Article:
Computers and Go
For many years, Go was the one game that computers were unable to play well. Programs at beginner level appeared, running on PCs, during the 1980s (such as MicroGo shown above). During the 21st Century, advances meant that programs had reached dan level, by using the Monte Carlo Method.
However it was in 2016 that AlphaGo from DeepMind burst onto the scene, when it was announced it had beaten professional-level player Fan Hui in a match. It then beat top player Lee Sedol (shown above) and many more top players in the following year. In October 2017, AlphaGo Zero was announced as having taught itself to be at an even higher level.
You can read the full History of Computer Go and more about AlphaGo.
Commercial programs have not yet caught up with the top programs, but you can still benefit from playing a lower level one. You can read our Top Picks for Beginners and our longer list of Go-Playing Programs.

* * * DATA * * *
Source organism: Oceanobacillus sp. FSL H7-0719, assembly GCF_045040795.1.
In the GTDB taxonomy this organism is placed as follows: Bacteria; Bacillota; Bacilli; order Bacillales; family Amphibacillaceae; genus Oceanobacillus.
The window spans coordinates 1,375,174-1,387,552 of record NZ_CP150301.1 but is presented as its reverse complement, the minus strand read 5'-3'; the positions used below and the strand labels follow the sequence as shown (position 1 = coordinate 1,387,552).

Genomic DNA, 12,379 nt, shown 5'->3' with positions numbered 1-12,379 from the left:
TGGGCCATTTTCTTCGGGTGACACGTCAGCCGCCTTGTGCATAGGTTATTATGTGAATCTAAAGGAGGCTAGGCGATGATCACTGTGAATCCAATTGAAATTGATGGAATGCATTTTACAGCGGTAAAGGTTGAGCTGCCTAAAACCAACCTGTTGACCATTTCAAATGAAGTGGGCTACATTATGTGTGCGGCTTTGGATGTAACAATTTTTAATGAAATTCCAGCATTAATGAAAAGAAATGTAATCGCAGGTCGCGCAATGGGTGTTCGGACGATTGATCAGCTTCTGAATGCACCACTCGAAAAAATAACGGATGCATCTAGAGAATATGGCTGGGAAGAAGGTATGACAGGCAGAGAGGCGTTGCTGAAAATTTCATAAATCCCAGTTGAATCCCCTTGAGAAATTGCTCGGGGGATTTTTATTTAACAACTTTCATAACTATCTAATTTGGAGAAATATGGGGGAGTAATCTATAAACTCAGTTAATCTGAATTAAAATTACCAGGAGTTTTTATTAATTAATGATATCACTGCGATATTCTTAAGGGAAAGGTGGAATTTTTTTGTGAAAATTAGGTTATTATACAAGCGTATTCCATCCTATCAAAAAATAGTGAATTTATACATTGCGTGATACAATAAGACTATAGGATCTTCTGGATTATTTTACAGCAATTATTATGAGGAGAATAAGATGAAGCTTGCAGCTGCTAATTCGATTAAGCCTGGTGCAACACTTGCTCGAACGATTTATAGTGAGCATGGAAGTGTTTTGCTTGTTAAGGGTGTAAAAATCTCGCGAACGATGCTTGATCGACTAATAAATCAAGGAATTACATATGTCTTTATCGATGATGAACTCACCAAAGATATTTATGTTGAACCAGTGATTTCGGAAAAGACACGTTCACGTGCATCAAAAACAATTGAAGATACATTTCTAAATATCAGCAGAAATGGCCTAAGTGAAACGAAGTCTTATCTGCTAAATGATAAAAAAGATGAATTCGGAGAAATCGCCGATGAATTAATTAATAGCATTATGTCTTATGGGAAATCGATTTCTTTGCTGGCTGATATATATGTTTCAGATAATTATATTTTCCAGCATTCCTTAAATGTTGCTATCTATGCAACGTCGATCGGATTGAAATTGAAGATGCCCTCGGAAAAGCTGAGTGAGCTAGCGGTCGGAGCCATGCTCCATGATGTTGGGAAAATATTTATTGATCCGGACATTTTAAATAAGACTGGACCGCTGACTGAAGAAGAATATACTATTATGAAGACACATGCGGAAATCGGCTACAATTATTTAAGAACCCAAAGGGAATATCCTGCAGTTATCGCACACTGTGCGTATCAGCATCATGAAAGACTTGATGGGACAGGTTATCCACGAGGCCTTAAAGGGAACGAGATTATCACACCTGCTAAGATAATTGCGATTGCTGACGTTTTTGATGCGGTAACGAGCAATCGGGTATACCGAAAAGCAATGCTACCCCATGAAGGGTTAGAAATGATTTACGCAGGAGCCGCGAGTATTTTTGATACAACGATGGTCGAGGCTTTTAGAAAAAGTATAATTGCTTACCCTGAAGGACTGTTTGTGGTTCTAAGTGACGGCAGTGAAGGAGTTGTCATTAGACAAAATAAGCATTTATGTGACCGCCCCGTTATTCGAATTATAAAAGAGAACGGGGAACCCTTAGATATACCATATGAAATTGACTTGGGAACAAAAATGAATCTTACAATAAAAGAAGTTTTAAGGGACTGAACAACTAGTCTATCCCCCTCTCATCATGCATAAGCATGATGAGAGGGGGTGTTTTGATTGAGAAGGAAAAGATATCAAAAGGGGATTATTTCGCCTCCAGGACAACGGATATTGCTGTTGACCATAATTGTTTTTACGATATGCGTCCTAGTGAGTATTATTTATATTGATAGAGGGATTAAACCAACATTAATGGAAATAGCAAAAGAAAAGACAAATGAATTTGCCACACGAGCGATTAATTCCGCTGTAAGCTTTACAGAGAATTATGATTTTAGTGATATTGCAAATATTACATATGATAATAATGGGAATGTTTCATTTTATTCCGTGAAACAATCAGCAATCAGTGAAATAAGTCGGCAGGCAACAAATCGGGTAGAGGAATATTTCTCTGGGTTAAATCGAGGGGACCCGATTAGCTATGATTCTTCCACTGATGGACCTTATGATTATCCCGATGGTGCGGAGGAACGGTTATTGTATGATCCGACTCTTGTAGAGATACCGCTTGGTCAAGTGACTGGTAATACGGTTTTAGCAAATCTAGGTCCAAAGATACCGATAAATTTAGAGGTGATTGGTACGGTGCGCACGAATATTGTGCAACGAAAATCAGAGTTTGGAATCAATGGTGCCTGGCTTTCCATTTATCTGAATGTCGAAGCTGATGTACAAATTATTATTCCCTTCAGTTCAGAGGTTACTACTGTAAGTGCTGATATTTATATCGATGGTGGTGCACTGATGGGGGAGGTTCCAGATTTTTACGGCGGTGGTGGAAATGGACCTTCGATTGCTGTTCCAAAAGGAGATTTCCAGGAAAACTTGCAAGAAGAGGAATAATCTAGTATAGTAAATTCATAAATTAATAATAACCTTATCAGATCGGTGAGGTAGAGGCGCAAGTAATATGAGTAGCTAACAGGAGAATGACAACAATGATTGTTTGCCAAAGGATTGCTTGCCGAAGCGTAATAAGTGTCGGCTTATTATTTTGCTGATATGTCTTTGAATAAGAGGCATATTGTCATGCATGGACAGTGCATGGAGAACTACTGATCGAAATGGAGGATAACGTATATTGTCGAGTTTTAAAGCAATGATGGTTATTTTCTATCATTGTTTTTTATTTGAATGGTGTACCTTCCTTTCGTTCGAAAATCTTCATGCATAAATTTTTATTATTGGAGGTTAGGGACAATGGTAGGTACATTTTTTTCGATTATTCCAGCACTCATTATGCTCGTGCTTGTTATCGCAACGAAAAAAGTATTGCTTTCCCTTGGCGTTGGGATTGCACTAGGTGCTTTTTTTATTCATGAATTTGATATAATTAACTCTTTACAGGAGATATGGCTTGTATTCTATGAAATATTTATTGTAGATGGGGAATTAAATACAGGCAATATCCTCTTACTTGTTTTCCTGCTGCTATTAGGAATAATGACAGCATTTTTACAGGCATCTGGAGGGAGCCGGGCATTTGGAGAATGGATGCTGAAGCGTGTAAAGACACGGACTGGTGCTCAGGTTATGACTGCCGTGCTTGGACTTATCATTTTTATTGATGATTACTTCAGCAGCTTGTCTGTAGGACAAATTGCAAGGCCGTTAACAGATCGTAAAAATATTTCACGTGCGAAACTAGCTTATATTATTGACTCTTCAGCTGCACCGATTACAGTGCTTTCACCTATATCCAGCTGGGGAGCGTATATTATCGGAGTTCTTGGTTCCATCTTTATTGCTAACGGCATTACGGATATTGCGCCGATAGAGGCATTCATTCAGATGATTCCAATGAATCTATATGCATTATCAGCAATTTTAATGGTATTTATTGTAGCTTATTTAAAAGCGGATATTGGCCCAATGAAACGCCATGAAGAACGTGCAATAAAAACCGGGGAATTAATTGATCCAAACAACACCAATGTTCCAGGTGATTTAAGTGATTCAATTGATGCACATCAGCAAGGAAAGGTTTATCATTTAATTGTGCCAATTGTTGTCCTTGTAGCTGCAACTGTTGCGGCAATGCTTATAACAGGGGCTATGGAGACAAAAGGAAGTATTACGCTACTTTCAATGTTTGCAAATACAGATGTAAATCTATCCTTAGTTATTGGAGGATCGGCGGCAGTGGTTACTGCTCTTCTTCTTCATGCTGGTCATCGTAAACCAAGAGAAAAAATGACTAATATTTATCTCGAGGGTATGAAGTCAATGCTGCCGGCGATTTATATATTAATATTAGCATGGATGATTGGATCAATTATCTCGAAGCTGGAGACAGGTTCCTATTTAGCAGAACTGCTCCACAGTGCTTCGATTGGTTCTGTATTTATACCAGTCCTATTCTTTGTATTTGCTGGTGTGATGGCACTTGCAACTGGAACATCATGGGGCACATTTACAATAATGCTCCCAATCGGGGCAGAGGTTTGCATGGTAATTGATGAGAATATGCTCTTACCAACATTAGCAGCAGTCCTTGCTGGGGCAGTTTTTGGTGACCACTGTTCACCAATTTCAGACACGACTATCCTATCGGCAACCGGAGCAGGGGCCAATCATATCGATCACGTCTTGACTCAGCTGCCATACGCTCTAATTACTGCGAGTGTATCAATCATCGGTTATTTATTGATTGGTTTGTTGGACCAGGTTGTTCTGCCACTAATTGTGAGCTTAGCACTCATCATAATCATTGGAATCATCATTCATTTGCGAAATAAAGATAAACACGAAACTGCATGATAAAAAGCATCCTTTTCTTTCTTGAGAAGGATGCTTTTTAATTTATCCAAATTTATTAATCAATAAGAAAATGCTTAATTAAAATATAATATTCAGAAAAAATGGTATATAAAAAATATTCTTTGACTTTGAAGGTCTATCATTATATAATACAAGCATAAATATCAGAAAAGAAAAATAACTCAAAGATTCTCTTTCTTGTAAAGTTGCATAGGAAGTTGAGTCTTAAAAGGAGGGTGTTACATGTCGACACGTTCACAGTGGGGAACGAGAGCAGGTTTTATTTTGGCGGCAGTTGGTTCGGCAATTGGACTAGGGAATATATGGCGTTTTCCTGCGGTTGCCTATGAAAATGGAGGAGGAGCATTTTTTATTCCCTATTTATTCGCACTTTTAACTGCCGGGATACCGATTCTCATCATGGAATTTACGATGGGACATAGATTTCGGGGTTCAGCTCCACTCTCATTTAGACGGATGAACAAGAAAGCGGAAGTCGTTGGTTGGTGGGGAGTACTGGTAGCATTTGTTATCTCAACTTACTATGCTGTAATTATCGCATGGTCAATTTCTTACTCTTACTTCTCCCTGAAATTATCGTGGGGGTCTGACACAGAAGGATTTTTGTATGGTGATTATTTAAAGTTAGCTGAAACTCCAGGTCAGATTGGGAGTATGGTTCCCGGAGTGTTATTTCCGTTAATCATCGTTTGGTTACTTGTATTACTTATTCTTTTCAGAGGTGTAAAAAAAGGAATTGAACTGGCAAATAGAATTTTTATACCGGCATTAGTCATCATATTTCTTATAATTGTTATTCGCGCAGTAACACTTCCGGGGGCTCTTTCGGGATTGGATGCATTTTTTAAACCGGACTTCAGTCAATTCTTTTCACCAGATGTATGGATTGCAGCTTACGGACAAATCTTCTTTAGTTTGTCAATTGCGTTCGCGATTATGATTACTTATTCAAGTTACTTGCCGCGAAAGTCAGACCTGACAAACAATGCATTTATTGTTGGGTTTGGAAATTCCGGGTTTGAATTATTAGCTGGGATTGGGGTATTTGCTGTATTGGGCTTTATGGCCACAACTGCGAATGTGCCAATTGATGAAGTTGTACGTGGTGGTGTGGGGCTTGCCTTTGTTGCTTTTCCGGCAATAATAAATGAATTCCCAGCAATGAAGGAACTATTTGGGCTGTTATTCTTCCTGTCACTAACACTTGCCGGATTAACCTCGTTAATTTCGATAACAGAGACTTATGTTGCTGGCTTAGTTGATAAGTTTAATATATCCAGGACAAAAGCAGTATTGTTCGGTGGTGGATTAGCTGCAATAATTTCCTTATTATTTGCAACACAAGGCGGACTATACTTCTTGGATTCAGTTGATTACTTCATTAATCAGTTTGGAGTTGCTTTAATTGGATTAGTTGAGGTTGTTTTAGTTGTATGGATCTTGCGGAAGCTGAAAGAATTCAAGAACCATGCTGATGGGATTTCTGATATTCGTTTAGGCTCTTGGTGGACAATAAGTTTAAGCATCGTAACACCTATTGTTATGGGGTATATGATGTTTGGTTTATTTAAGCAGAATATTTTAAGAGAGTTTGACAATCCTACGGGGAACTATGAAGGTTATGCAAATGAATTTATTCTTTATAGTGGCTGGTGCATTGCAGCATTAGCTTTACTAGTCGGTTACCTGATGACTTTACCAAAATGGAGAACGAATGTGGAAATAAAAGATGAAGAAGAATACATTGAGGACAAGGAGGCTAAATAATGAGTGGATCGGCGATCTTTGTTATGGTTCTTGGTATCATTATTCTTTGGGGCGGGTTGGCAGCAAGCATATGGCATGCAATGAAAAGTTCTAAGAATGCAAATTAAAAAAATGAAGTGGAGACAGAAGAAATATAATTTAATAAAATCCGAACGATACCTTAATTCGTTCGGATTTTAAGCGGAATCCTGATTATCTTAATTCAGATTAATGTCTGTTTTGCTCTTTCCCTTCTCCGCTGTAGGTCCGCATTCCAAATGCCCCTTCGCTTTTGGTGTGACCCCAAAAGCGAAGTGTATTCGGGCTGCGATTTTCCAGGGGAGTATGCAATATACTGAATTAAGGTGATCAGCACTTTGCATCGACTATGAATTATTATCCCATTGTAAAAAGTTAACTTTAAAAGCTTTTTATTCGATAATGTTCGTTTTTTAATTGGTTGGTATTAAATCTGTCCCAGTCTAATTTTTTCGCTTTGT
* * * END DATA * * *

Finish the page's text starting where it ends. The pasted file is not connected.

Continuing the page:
A great way to play Go, especially if you have no club near you, is by using an Online Go Server or to play Go by correspondence.
You can read the History of Go Servers.
We have a Computer Resource Guide to lead you through all the things you can do with a computer, both with and without the Internet.
Our Computer Study Guide suggests ways you can study Go with a computer.
We also have a Software Catalogue of some programs you might find useful or interesting, on a variety of platforms.
There is also a section of Resources for Developers.
If you have any comments, please email the webmaster on web-master AT britgo DOT org.